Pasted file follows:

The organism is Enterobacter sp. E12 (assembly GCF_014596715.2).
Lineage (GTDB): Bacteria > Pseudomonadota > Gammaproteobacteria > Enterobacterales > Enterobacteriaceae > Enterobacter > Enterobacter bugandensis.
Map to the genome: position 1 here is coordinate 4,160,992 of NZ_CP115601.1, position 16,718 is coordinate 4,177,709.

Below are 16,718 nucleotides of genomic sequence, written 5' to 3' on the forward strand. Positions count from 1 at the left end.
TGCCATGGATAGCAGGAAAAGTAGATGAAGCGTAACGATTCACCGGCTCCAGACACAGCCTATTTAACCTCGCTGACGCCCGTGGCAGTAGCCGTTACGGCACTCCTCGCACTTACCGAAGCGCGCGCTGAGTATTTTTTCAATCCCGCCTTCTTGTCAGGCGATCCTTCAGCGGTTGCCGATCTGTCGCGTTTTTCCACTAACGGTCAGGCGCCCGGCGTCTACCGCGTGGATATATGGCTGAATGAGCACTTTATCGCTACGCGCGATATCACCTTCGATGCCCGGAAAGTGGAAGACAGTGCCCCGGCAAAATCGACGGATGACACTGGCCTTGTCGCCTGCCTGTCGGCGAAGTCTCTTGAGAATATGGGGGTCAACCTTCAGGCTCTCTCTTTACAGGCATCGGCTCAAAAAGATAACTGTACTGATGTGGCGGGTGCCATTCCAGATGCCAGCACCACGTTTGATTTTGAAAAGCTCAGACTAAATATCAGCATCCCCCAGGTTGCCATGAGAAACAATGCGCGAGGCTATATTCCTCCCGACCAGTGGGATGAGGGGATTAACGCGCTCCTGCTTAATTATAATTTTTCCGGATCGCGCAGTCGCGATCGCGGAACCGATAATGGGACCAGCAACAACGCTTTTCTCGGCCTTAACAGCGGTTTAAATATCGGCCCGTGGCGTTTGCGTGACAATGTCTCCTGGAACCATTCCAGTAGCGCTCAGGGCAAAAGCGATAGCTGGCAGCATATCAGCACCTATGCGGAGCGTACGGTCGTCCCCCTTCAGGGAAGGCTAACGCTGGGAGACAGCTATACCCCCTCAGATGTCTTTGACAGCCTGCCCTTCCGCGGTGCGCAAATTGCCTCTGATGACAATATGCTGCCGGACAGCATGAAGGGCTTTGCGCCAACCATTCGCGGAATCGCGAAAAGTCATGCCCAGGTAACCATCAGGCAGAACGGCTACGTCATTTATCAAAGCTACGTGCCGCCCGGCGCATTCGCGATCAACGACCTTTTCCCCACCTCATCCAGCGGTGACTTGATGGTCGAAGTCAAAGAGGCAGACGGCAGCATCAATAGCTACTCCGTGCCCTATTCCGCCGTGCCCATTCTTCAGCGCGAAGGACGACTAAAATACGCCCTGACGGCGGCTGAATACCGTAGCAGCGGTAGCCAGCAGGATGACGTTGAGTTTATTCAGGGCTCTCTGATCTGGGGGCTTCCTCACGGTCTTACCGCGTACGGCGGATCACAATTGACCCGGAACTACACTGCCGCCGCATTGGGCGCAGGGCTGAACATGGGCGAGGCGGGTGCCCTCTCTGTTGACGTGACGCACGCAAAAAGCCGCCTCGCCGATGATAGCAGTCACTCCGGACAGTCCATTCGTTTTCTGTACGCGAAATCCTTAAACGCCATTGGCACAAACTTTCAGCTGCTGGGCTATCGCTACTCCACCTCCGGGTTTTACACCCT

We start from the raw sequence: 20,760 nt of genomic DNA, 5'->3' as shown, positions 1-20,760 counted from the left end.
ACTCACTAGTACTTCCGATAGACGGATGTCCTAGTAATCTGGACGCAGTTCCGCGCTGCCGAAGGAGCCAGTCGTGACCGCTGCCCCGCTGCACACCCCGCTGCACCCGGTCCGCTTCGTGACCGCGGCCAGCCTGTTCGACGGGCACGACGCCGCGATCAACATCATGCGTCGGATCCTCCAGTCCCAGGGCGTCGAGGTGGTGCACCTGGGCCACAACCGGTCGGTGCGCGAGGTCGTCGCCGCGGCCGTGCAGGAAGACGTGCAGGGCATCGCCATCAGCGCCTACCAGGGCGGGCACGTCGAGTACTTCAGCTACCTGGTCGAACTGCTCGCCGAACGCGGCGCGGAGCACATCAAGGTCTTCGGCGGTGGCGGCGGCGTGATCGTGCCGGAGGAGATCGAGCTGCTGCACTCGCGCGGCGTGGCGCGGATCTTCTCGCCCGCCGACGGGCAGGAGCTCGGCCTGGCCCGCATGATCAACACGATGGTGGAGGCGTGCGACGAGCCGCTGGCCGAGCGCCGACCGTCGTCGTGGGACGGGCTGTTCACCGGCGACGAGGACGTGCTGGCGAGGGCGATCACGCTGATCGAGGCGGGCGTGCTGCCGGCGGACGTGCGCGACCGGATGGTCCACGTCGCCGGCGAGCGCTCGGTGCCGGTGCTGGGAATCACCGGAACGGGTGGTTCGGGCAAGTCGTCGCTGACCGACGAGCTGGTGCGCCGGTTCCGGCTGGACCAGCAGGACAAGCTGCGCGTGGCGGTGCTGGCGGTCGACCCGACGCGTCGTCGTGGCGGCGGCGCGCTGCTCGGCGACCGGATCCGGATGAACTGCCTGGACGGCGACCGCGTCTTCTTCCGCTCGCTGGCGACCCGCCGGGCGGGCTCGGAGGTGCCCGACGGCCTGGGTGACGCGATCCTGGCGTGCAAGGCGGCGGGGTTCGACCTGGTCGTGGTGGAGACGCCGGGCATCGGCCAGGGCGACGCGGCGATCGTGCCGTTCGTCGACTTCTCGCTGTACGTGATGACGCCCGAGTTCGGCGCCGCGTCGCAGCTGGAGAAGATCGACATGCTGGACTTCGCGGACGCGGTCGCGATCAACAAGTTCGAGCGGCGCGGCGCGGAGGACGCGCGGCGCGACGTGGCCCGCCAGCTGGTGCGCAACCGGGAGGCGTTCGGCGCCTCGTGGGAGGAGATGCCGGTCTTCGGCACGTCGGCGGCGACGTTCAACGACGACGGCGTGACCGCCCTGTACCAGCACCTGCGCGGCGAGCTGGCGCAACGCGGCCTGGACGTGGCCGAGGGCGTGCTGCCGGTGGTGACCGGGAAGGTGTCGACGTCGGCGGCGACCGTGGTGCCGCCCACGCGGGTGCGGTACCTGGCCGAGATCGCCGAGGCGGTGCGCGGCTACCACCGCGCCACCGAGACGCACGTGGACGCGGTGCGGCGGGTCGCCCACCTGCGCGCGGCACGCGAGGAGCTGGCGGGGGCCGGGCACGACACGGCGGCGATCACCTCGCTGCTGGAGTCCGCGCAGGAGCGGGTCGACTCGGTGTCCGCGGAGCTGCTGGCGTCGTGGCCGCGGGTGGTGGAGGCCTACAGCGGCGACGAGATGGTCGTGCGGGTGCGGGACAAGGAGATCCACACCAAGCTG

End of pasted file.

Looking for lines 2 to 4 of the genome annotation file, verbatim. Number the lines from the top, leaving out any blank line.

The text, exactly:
Lineage (GTDB): Bacteria > Pseudomonadota > Gammaproteobacteria > Enterobacterales > Enterobacteriaceae > Enterobacter > Enterobacter bugandensis.
Map to the genome: position 1 here is coordinate 4,160,992 of NZ_CP115601.1, position 16,718 is coordinate 4,177,709.

Below are 16,718 nucleotides of genomic sequence, written 5' to 3' on the forward strand. Positions count from 1 at the left end.